Review: Here's something to set the pulse racing: a bumper collection of fresh remixes of tracks from Kraak & Smaak's superb 2019 album "Pleasure Centre". The Dutch combo's varied choice of remixers is notable, though it's the fact that they've all delivered the goods that makes the set so impressive. The plentiful highlights include Yuksek's driving, dub disco-inspired tweak of "Sweet Time", a deliciously dusty and drowsy downtempo soul revision of "Soul Liberator" by Karem Akdag, Atjazz's lusciously jazzy deep house version of "Say The Word", an acid-fired Turbitto re-wire of "Pleasure Centre" and a frankly superb boogie-house update of "24Hr Fling" by Mr Reliable himself, Opolopo.
Review: When it comes to offering up authentically funk-fuelled, revivalist disco-funk treats, former crate digger to the stars turned re-editor and producer Lord Funk has an impressive track record. One of his most sought-after releases is 2018's colourful "Knock Me Out EP", so it's no surprise to see it being given the reissue treatment two years on. There's much to admire, from the early Sugarhill Records-sampling boogie/p-funk fusion of opener "Blow Your Mind", to the talkbox-sporting P-funk revivalism of "Knock Me Out" (seemingly a reissue of a lesser-known kaleidoscopic synth-funk gem from the early-to-mid '80s), and the rather brilliant, Prince style electrofunk headiness of closing cut "Do It (If U Like)".
Review: Bridge Boots main man Caserta has previously proved to be one of the most talented re-editors around, up there with higher profile artists such as the Reflex and Joey Negro. His latest offering, a red seven-inch single featuring new rearrangements of Diana Ross hit "I'm Coming Out", is another beauty. On the A-side he offers up a "Long Way Mix" that gives more prominence to Nile Rodgers and Bernard Edwards' killer backing track (partly via stripping it back to the groove at key points) while retaining most of Ross' vocals. On the flip you'll find a "Sing-A-Long Dub" that strips it back further during key instrumental passages to allow the Motown legend's vocals to shine.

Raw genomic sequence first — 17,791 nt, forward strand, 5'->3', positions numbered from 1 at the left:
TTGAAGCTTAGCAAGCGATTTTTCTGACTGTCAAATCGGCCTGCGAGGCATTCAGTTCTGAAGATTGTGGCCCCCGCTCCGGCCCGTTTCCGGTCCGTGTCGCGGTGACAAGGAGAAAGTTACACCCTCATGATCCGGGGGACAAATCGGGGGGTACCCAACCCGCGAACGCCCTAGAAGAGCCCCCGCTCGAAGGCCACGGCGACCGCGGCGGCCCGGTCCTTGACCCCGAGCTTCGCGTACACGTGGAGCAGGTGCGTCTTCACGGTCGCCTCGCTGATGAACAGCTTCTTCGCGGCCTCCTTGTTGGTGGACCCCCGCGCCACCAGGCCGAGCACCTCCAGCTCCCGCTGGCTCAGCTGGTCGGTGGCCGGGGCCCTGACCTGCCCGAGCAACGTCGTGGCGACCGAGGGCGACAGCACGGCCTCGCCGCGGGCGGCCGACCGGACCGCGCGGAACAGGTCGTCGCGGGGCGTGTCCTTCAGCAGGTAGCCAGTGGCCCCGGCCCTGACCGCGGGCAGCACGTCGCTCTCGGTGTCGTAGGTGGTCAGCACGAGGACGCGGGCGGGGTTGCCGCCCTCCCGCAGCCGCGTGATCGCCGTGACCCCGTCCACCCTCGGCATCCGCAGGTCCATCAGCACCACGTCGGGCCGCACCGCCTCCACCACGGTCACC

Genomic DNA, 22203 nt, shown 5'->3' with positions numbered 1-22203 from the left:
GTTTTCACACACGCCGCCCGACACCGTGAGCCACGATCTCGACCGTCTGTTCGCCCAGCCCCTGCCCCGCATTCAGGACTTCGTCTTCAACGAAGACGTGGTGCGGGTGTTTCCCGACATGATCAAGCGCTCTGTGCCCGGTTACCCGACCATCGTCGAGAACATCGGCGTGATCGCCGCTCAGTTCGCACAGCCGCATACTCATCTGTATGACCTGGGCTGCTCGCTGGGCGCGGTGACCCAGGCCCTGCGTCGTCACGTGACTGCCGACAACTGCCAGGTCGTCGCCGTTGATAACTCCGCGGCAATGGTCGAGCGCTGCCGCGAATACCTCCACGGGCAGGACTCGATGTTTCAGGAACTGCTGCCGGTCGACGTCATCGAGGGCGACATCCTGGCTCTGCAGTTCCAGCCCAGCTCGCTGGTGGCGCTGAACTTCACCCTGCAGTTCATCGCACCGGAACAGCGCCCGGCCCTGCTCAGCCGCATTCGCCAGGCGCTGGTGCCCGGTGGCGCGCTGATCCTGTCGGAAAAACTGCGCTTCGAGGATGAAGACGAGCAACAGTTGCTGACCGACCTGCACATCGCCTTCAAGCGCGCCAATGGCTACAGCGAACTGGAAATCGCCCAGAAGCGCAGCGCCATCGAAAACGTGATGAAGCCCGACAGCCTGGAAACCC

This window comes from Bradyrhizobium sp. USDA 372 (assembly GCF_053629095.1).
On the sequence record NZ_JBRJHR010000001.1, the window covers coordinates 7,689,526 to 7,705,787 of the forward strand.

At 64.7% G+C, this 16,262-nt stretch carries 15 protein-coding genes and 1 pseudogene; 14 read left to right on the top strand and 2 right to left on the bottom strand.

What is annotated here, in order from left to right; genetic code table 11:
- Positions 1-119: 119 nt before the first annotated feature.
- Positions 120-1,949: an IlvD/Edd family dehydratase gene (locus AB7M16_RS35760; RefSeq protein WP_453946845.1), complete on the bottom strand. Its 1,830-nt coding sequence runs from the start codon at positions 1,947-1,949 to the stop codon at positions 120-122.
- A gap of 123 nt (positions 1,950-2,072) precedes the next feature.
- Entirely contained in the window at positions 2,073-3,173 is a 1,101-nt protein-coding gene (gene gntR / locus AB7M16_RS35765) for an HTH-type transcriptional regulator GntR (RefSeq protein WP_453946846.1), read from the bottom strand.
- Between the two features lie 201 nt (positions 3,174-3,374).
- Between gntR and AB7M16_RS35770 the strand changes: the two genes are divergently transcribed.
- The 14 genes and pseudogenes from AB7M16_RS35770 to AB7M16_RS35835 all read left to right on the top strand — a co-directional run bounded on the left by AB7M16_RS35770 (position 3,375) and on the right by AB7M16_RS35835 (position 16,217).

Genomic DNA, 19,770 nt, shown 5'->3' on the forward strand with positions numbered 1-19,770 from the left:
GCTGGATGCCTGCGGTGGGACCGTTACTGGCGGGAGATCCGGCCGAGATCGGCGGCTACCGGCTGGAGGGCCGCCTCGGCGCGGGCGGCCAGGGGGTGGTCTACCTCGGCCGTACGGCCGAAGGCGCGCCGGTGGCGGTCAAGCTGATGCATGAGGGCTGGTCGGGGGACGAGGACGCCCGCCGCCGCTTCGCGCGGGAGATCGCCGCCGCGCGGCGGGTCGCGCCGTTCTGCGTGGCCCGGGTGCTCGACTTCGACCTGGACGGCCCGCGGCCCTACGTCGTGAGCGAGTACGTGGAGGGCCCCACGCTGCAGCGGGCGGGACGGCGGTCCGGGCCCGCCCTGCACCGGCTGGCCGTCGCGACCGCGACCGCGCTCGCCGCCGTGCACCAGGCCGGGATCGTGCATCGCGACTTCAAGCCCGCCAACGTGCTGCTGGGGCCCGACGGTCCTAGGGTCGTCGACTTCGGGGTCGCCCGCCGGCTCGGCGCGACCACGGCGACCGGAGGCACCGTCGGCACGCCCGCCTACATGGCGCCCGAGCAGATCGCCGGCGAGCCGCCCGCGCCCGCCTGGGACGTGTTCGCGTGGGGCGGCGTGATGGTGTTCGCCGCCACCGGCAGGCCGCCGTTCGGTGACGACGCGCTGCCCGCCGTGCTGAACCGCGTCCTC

Review: Having previously worked his magic on classic cuts from Diana Ross, Luther Vandross and Teddy Pendergrass - among others - Bridge Boots boss Caserta has now moved on to Marvin Gaye. He's grabbed the acapella from a classic song - in this case one of Gaye's duets with Diana Ross, "My Mistake (Was To Love You)"- and incorporated it into a brand new track. The A-side "Casey Mistake Mix" sits somewhere between early '80s boogie and the mid-80s proto-house sound created by Boyd Jarvis, Timmy Regisford and Paul Simpson. Interestingly, Gaye and Ross's vocals fit it like a glove. The flipside "Dub That Got Away" is an altogether more bumpin' garage-house workout rich in cut-up vocals snippets and wobbly analogue bass.
Review: Late last year, French imprint Chuwanag launched via a fine compilation exploring the early '80s Britfunk sound (think jazz-funk and electrofunk) in impressive detail. You'll find numerous aural nods to that style on this follow-up, a fine debut single from producer Koji Ono. Check, for example, the sparkling synthesizers, hustling guitars and house-tempo jazz-funk grooves of "So High", the wiggly Clavinet lines, whistling melodies and rubbery bass of "Inner Rhythms" and the luscious, misty-eyed warmth of ear-pleasing mid-tempo instrumental jam "Momoshima". All are exquisite examples of revivalist cuts that boast more than enough freshness and impeccable instrumentation to bear comparison to the records that inspired them.